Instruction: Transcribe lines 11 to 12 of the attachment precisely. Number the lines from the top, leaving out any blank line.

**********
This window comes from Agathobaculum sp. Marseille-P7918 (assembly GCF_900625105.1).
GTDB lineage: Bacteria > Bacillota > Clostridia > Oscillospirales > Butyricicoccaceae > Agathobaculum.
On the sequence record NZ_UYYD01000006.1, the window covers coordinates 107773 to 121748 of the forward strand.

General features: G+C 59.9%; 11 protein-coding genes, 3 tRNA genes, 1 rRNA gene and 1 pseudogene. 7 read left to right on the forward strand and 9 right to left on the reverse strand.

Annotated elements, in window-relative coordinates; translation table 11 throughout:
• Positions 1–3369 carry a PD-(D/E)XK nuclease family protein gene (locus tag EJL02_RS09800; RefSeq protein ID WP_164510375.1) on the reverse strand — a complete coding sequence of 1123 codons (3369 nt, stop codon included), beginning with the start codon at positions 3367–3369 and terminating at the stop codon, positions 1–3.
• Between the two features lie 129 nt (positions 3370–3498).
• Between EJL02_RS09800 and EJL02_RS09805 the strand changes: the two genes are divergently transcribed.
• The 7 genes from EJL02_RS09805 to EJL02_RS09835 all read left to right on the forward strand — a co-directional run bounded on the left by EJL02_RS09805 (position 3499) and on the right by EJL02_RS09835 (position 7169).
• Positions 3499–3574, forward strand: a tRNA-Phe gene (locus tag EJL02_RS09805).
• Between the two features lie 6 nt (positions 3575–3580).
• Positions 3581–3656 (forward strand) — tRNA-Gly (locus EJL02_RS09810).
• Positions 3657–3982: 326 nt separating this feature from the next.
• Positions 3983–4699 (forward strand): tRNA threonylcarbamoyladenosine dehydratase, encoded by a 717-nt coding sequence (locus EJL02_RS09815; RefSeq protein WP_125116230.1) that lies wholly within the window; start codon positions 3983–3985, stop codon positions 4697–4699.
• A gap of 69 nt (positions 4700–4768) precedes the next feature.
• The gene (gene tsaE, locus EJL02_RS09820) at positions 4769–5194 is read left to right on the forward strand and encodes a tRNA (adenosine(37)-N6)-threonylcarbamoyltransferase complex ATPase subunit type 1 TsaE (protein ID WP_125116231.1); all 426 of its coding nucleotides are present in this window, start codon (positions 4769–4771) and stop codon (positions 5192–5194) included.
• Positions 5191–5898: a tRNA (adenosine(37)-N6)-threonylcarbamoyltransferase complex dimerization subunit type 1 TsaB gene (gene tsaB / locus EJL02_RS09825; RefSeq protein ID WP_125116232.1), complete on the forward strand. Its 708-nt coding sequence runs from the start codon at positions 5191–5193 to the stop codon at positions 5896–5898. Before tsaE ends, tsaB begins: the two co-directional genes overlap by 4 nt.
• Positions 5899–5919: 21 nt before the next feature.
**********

• Between the two features lie 6 nt (positions 3575–3580).
• Positions 3581–3656 (forward strand) — tRNA-Gly (locus EJL02_RS09810).